On May 21, the United States Central Command (CentCom) issued a statement admitting that two Syrian children died as a result of US airstrikes which targeted the Khorasan Group, an Al-Qaeda affiliate, near Aleppo last November. Six months of investigations resulted in US CentCom’s public apology, with Lieutenant General James Terry stating, “We regret the unintentional loss of lives.”
The acknowledgement of civilian casualties was the first since the United States began its campaign against the Islamic State of Iraq and al-Sham (ISIS) and other militant groups in August 2014. Lieutenant General Terry’s statement set an important precedent for the aerial operations in Syria, but his impersonal message came so late after the airstrikes that the impact has largely been lost on the local population.
During World War II, the US government passed the Foreign Claims Act, which allowed non-US citizens to request compensation for damages caused by U.S. military personnel. Although the law is only applicable in situations where damage occurred outside the battlefield, CentCom has historically issued apologies and condolence payments (also known as solatia) for injuries that occurred during combat dating back to the Vietnam War. The tradition of condolence payments continued during the wars in Afghanistan and Iraq when the US Department of Defense developed the Money As A Weapons System (MAAWS). Condolence payments are minimal (a maximum of $2,500 in Iraq), and the US military makes clear that the token compensation does not serve as an admission of legal liability. Rather, the US military regards the apology and accompanying compensation as a way to sympathize with victims and repair ties with the local community.
Modern warfare, however, has introduced the use of drones, whereby foreign troops are not physically present in the country and, therefore, are disconnected from local communities. In Syria, Pakistan, and Yemen, for example, the United States has conducted aerial operations that have resulted in direct harm to civilians, but the military has not extended the solatia program to these countries. Even apologies are rare. Thus, although Lieutenant General Terry’s public apology did not accompany a condolence payment to the families of the two child victims, it set an interesting precedent that can and should be followed for the rest of the 131 civilian deaths, 42 of whom have been children, resulting from coalition airstrikes in Syria.
Under the transitional justice framework, public apologies are a symbolic form of reparations intended to provide the victims with closure or healing. Simply recognizing the harm goes a long way towards building local support and trust within the community and redressing the affected population. This has long-term benefits in contributing to peace-building within the society because it lessens the desire for revenge attacks. However, a public apology is only one type of transitional justice tool and should be not viewed as full redress to the victims and their families. In addition, public apologies can be too public — thus, impersonal — and may not even reach the families or communities that were affected. A public apology accompanied by a private letter or visit to the victim to personally provide an explanation and compensation is more likely to bring closure to victims and positively impact their ability to move forward.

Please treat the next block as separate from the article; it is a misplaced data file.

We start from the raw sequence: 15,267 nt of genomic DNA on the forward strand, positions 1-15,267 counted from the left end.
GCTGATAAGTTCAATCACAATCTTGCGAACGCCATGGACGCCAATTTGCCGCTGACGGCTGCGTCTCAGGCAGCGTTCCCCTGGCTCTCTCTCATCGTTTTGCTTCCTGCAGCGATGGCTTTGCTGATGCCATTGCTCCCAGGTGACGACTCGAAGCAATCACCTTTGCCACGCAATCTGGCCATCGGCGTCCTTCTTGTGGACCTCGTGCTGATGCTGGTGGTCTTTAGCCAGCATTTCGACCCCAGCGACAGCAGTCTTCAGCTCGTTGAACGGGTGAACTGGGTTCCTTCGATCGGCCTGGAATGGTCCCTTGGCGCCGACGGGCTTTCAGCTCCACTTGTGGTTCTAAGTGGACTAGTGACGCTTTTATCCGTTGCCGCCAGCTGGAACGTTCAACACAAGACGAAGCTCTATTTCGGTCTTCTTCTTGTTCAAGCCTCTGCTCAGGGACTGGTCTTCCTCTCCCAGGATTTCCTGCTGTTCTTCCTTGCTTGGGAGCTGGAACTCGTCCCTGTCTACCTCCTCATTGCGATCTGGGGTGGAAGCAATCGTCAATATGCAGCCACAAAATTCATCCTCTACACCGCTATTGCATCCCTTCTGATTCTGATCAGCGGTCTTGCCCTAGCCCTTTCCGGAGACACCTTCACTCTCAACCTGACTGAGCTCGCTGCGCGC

Public apologies and compensation also need to be transparent and timely in order to have a meaningful impact. If there is confusion about why certain injuries result in apologies or why property damage is compensated equal to loss of life, then victims will not feel like their grievances are actually being addressed. Moreover, CentCom’s recent investigation and public apology came six months after the incident occurred, decreasing its impact as a form of recognition for harm done. In a 2007 interview, General David Petraeus explained the importance of timing, “The quicker you can do it, the more responsive you can seem to be. And of course the more concerned you are, the more valuable it is…”
Nonetheless, CentCom’s public apology provides a small measure of accountability and sets an example for the coalition to follow for the investigation and recognition of all other civilian casualties. Credible documentation groups can contribute valuable information to these investigations and speed up the process by which militaries respond to civilian deaths. And while CentCom’s apology is an important first step for the coalition forces, it is still a long way from addressing the long-standing grievances of Syrians and the need for a holistic transitional justice process that can respond to violations committed by all parties to the conflict.
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